Why is earnings per share (EPS) also known as “The Bottom Line”?

By Jean Folger AAA
A:

Earnings per share (EPS) is often considered to be one of the most important variables in determining a stock’s value, and it comprises the “E” part of the price-earnings (P/E) valuation ratio. EPS is calculated as:

EPS = net income / average outstanding common shares

The term “bottom line” refers to a company’s net earnings, net income or earnings per share.  “Bottom line” describes the relative location of this figure on a company’s income statement: it typically is the last line at the bottom of the page; therefore, the bottom line. The figure, and being the last line on the page, reflects the fact that all expenses have already been subtracted from revenues (which appear towards the top of the page and are considered “top line” figures), and there is nothing left to subtract.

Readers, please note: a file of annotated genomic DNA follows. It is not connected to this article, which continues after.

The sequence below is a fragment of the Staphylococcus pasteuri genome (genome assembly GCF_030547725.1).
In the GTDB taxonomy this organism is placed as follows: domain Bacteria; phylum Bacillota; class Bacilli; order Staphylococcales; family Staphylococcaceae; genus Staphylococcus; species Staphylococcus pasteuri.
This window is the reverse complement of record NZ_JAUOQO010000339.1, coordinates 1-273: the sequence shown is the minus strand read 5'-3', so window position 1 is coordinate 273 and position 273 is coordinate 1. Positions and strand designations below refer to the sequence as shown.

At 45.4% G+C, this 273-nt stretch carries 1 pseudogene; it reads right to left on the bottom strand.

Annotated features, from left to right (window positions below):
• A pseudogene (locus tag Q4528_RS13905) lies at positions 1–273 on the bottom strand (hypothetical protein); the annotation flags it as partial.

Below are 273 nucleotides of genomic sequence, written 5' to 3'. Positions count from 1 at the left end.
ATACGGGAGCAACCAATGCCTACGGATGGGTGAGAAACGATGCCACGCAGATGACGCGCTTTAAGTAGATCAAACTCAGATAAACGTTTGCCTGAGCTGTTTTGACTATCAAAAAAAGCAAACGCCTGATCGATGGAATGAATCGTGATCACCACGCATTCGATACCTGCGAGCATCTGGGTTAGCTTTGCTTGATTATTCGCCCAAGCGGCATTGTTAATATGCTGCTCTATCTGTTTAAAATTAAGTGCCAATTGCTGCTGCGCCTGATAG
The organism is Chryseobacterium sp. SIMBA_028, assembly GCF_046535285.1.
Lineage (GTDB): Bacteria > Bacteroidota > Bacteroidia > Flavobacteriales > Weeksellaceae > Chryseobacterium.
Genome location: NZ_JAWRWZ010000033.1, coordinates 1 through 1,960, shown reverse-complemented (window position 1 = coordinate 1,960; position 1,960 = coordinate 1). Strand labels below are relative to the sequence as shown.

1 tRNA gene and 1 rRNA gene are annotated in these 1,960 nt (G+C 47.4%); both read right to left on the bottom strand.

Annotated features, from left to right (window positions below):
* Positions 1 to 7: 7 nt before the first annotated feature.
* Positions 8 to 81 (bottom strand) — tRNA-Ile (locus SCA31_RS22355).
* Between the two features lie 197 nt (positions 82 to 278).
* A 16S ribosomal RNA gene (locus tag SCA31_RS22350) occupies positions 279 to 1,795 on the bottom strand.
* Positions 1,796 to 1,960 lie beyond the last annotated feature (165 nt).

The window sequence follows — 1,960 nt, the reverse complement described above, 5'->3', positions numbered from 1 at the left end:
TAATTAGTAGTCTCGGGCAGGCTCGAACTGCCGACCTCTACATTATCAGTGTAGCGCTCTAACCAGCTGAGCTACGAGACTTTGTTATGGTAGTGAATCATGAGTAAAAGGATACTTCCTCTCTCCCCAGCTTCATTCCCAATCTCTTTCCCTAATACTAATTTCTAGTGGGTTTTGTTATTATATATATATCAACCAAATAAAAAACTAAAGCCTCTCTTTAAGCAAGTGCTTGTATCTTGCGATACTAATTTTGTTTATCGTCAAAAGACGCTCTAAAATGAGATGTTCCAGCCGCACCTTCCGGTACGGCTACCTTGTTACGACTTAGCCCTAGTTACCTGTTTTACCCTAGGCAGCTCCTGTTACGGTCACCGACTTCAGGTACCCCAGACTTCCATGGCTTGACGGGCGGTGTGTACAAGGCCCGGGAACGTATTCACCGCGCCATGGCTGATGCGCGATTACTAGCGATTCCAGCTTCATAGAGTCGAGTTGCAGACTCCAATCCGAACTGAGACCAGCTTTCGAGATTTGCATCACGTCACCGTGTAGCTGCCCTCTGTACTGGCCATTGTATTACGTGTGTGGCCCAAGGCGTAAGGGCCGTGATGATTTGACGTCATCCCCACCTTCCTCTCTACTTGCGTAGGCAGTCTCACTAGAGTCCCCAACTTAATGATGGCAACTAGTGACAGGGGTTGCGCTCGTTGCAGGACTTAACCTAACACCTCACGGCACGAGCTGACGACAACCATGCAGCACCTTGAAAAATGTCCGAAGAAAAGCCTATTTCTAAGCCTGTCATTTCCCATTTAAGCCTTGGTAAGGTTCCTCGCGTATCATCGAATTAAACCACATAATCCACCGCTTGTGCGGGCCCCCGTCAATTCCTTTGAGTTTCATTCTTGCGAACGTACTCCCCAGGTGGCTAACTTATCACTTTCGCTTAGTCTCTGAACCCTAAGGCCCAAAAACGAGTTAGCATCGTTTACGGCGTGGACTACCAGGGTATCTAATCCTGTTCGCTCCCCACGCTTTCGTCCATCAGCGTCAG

An income statement has four different components:

  • Revenue – gross receipts earned by the company by selling its goods/services
  • Expenses – costs to the company to earn the gross receipts
  • Gains – income from non-business related transactions
  • Losses – the opposite of gains, losing money when selling a company asset

The last line on the income statement is “Net income” or “the bottom line”. 

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